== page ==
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Tuesday, September 27, 2011

Gotcha where I want ya


My mini-van has become one of my greatest tools. It's like the ace up my sleeve. When all other plans fall through, I know I always have my black mini-van.

No matter how crazy a day I have, or how many tasks I've left unchecked on my 'To Do' lists, I know I can always find refuge and clarity in my mini-van. Allow me to explain.

As I've mentioned before I have four children and I often struggle to find one on one time with them. The day slips through my fingers and I am tucking them into bed before I know it. The other day I loaded all of my kids in the van, but once everyone was buckled, I realized that we had left a half an hour earlier than planned. Rather than unload the entire family, I decided that we'd just sit. Just sit in the mini-van for the entire thirty minutes.

It was fantastic. For thirty minutes, my children were my captive audience. My two-year-old wasn't getting into the fingernail polish, my toddler was holding still (by a safety belt, but still ...), and I actually had a few minutes to visit with my two oldest girls. I learned so much and we actually had a great 'family' moment. Since that fortuitous day, I have held many family counsels and visits in the 'mini-van'.

I'm now working through plot lines and characters for my second book. It's all still very much in the cosmos at the moment, and I've struggled with pinning it all down and getting my ducks in a row. In short, I knew I needed a 'mini-van' moment. And so I did it.

I imagined my four main characters, stuck in my mini-van with me for thirty minutes. I asked them the same questions I asked my kids.

-What's their favorite song?
-What do they struggle with right now?
-What are they afraid of?
-What was the best thing that happened to them today?
-Who's their favorite teacher (or mentor)?
-Who's their hero?
-What do they want to be when they grow up?
-When all their jobs are done, what's their favorite thing to do?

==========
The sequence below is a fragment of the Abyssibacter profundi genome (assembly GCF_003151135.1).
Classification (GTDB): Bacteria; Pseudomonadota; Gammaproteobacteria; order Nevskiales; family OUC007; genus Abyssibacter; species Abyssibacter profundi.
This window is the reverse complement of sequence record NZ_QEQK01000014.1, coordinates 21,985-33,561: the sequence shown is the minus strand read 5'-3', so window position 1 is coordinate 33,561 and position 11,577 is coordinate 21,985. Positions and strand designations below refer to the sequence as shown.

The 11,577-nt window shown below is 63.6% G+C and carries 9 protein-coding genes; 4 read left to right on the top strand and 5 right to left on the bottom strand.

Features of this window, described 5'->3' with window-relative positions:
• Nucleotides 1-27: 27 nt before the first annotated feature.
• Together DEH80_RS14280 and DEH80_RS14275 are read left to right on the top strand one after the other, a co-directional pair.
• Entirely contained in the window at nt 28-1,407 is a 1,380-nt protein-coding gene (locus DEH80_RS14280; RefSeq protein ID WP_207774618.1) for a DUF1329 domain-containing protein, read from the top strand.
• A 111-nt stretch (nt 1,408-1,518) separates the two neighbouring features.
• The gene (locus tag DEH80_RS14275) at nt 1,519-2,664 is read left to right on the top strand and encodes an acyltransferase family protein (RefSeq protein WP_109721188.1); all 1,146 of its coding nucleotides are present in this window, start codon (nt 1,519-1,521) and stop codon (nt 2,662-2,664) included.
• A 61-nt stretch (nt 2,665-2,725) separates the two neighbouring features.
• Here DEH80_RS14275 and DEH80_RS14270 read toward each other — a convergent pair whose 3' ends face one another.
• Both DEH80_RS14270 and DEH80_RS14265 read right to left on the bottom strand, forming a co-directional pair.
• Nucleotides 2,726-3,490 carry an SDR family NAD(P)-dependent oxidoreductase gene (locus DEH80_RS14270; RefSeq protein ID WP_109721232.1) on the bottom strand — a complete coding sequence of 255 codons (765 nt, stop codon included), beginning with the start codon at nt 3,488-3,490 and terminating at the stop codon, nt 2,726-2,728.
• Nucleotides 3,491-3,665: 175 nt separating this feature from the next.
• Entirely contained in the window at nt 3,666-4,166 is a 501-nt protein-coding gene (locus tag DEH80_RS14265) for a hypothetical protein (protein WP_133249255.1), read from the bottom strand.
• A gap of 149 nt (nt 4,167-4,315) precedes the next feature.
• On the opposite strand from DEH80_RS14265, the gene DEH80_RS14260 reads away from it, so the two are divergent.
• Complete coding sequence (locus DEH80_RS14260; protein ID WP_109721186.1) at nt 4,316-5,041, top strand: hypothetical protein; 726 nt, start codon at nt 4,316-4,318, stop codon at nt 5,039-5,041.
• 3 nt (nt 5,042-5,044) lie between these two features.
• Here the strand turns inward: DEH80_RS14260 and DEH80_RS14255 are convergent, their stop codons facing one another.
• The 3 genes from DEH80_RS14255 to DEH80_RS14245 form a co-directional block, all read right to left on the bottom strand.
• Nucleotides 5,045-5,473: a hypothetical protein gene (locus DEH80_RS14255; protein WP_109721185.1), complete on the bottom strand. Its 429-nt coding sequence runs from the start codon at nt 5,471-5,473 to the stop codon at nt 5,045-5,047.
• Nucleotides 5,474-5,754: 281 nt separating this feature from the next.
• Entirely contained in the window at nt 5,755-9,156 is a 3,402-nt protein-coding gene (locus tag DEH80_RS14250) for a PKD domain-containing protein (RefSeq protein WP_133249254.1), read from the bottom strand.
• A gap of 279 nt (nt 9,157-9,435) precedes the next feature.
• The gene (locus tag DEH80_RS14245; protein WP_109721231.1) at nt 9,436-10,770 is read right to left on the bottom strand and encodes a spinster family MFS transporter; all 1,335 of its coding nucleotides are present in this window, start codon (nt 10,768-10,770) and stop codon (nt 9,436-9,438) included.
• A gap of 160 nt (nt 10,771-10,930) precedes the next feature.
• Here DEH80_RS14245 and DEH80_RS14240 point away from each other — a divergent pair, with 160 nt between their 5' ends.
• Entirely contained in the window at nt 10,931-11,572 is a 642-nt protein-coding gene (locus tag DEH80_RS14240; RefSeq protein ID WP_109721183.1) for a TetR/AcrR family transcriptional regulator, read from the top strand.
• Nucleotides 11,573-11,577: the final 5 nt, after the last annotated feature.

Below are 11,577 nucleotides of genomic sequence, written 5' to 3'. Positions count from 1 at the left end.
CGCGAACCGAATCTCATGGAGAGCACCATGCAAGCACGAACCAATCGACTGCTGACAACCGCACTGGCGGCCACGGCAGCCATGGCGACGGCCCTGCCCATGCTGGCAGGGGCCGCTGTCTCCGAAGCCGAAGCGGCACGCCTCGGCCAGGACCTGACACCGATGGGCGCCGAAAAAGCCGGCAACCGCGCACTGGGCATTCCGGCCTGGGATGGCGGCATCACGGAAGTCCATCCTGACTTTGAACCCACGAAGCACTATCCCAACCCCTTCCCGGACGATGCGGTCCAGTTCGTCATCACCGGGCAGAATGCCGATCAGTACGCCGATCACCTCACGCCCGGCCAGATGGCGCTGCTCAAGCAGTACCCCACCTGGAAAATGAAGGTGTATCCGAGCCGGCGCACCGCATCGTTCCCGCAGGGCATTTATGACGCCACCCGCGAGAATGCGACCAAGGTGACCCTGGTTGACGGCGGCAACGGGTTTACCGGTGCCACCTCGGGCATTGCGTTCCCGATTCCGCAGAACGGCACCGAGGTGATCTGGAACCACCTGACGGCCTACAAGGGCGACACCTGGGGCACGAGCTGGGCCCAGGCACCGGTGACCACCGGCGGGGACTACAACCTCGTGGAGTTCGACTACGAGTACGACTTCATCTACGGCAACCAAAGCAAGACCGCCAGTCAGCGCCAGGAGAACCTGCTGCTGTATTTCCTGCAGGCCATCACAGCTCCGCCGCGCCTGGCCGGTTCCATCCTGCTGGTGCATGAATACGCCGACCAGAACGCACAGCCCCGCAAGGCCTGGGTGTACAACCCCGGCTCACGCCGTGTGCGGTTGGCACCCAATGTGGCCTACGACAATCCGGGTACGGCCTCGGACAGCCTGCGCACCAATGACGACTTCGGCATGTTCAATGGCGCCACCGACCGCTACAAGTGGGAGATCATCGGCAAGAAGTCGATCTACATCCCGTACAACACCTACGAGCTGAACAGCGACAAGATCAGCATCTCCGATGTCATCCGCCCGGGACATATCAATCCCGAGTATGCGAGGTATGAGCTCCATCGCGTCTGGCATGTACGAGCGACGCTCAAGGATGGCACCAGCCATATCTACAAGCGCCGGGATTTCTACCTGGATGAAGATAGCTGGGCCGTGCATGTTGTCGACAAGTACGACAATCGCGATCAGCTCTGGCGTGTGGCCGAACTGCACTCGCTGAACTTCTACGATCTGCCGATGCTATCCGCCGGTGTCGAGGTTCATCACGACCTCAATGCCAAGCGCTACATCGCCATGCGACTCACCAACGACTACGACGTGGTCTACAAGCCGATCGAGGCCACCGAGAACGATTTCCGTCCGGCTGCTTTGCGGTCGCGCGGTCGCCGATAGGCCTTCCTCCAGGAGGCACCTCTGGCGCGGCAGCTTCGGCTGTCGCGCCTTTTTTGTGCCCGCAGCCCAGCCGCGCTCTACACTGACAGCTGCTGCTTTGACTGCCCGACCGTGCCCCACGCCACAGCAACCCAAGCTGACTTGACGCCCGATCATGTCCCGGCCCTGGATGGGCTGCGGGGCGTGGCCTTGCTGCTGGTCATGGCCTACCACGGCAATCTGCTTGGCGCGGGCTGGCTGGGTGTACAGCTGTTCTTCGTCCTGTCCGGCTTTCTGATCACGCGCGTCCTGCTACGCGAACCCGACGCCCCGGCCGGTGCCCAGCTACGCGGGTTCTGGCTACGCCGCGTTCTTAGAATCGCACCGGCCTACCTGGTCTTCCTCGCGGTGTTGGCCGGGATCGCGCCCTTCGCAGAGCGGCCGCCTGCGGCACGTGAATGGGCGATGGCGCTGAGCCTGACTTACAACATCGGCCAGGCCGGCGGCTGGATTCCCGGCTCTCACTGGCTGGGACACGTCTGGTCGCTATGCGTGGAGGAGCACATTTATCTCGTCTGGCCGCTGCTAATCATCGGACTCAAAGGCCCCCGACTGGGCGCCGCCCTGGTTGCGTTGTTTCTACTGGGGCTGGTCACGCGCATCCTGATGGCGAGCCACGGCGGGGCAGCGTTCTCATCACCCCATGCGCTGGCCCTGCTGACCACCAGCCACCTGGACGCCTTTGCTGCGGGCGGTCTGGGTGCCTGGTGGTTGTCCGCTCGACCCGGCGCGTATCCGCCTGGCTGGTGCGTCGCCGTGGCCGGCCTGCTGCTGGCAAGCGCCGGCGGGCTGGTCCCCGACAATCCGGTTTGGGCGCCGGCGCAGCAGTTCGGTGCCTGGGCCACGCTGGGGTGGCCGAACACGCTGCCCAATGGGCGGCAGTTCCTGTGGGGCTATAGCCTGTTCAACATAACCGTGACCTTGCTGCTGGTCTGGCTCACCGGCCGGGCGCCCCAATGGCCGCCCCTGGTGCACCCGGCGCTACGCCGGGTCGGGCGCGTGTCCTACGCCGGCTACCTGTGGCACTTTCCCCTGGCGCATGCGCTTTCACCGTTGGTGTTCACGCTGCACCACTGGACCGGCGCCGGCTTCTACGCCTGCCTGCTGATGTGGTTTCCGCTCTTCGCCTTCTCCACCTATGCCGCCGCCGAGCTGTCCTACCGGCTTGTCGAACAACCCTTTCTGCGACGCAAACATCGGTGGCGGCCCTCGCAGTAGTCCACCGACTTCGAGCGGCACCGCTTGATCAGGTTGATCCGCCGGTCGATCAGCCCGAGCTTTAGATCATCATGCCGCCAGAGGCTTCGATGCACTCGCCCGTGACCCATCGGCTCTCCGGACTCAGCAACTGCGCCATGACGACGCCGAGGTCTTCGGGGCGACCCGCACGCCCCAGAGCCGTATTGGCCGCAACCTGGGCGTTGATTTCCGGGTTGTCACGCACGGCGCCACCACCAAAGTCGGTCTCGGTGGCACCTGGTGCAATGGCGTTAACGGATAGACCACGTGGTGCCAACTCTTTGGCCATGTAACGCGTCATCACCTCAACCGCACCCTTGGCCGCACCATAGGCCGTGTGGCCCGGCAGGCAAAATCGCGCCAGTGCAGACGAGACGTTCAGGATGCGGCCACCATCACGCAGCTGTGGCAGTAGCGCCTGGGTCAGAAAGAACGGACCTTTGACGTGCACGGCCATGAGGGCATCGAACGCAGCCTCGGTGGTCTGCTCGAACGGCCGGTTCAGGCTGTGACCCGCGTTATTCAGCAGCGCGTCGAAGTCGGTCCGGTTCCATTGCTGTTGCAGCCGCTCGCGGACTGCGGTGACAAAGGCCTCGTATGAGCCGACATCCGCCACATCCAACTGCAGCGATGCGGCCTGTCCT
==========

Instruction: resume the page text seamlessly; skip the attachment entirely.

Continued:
-What details or tidbits about them get lost in the shuffle? What things do I miss because I'm too busy?
-What's something they learned today?

It's amazing how my characters fleshed out all on their own. This little mental exercise really helped me slow things down and allowed me some much needed 'one-on-one' time with my characters. Knowing more about them: their motivations, needs, fears, etc. gave my story structure and set some key points in place. I still have a long ways to go, but this definitely got the ball rolling for me.

Do any of you have a 'mini-van' tool? What do you do to pull your story out of the vague cosmos and get it down on paper? Where do you begin? How do you establish structure? I'm all ears!!

--Sara Bulla

10 comments:

Jen Daiker said...

This was fantastic! I've heard some great stories when it comes to mini-van. It's actually where author Claire Cook wrote her first novel. I guess characters like the solitude and small space.

Love fabulous family moments!

Angie Cothran said...

Love this Sara :) Sometimes I talk to my characters like I was their therapist. Some are willing and some are not. I love your tip!

Melissa Sarno said...

I love this! I am going to have some mini-van moments. I use, what I call, the 'I'm going to tell you a story' tool. I just let my characters tell me a story. Any story. And I just write it like they would a journal or something. I think I may use these mini-van questions to learn a little more about them though. Very cool.

Deana said...

Wow Sara, I have to say I love this idea! There is nothing like the seatbelts to keep the kids about face:)And what a cool idea for your characters too.

Angela Felsted said...

I have a station wagon, so we're a bit more cramped than you. And I've tried to talk with my kids in their car, but they don't behave as well as your I guess. My four year old is a tornado.

But you're right about spending time with our characters. Unlike kids, they don't always complain that I'm embarrassing them if I give them a kiss while waiting for the school bus.

Abby said...

This is awesome! You are such a good mom. I like this idea. I did something similar, but forgot to include the mini van. I did want to know all those questions about my characters though. The more I know the better. :)

Angela Brown said...

What a wonderful way to give a mini-van multi-purpose. Awesome!

A.J. Mullarky said...

Hehe, what an excellent idea!

Sara Bulla said...

Jen: I'll definitely check out her book. I know that movie, Must Love Dogs...but I'm not familiar with her other work. Thanks for the tip!

Angie: I remember that post! I'm going to try that as well! Thanks for the reminder!

Melissa: I love the 'tell me a story' idea. I'm going to give that a whirl! Thanks for commenting.

Deana: Yeah, the seat belts are my secret weapon. It would be utter chaos otherwise! :)

Angela: Ha! I love that you embarrass your kids. It is kind of nice that our characters reactions in no way afflict us. Very cool!

Abby: I totally agree. Knowledge is power and I love that this exercise opened a few hidden doors into my Character's lives. I hope it works for you too!

Angela B: Indeed! It has endeared it to me. I now wield it as a useful tool! :)

Donna K. Weaver said...

Those are great questions, Angie. My oldest artist (and aspiring author) son is working on a book cover for me. He asked me what actors I'd imagined might play my two main characters. Um, I hadn't. I realized I knew the love interest's eye color but not the mc. lol I think I need to have a chat with them. =D

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